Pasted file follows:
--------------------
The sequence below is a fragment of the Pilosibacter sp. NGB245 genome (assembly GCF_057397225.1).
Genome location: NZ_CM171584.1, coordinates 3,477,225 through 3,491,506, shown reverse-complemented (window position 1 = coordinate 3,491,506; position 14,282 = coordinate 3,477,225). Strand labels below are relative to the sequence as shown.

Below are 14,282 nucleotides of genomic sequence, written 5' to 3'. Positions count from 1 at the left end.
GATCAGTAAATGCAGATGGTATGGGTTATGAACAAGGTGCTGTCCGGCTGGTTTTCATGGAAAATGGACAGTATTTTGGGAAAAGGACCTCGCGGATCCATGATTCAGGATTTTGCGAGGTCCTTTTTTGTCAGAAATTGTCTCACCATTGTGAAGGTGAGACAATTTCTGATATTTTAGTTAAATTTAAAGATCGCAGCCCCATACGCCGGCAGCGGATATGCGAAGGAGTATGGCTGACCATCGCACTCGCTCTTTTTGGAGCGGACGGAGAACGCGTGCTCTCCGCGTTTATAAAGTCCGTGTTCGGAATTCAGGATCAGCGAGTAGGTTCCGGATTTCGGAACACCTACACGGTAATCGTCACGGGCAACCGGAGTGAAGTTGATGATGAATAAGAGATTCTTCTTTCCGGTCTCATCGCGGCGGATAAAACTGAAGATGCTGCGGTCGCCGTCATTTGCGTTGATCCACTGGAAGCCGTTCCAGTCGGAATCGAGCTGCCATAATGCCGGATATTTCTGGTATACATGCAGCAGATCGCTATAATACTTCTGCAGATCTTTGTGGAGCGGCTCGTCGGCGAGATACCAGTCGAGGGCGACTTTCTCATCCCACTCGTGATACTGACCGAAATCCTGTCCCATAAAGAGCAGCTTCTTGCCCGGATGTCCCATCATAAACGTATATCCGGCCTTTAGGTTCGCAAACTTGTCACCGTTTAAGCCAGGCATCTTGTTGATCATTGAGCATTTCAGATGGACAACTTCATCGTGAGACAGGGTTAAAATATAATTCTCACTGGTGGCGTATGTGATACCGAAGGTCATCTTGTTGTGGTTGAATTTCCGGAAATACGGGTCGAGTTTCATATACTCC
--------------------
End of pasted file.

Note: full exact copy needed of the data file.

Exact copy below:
The sequence below is a fragment of the Pilosibacter sp. NGB245 genome (assembly GCF_057397225.1).
Genome location: NZ_CM171584.1, coordinates 3,477,225 through 3,491,506, shown reverse-complemented (window position 1 = coordinate 3,491,506; position 14,282 = coordinate 3,477,225). Strand labels below are relative to the sequence as shown.

Below are 14,282 nucleotides of genomic sequence, written 5' to 3'. Positions count from 1 at the left end.
GATCAGTAAATGCAGATGGTATGGGTTATGAACAAGGTGCTGTCCGGCTGGTTTTCATGGAAAATGGACAGTATTTTGGGAAAAGGACCTCGCGGATCCATGATTCAGGATTTTGCGAGGTCCTTTTTTGTCAGAAATTGTCTCACCATTGTGAAGGTGAGACAATTTCTGATATTTTAGTTAAATTTAAAGATCGCAGCCCCATACGCCGGCAGCGGATATGCGAAGGAGTATGGCTGACCATCGCACTCGCTCTTTTTGGAGCGGACGGAGAACGCGTGCTCTCCGCGTTTATAAAGTCCGTGTTCGGAATTCAGGATCAGCGAGTAGGTTCCGGATTTCGGAACACCTACACGGTAATCGTCACGGGCAACCGGAGTGAAGTTGATGATGAATAAGAGATTCTTCTTTCCGGTCTCATCGCGGCGGATAAAACTGAAGATGCTGCGGTCGCCGTCATTTGCGTTGATCCACTGGAAGCCGTTCCAGTCGGAATCGAGCTGCCATAATGCCGGATATTTCTGGTATACATGCAGCAGATCGCTATAATACTTCTGCAGATCTTTGTGGAGCGGCTCGTCGGCGAGATACCAGTCGAGGGCGACTTTCTCATCCCACTCGTGATACTGACCGAAATCCTGTCCCATAAAGAGCAGCTTCTTGCCCGGATGTCCCATCATAAACGTATATCCGGCCTTTAGGTTCGCAAACTTGTCACCGTTTAAGCCAGGCATCTTGTTGATCATTGAGCATTTCAGATGGACAACTTCATCGTGAGACAGGGTTAAAATATAATTCTCACTGGTGGCGTATGTGATACCGAAGGTCATCTTGTTGTGGTTGAATTTCCGGAAATACGGGTCGAGTTTCATATACTCC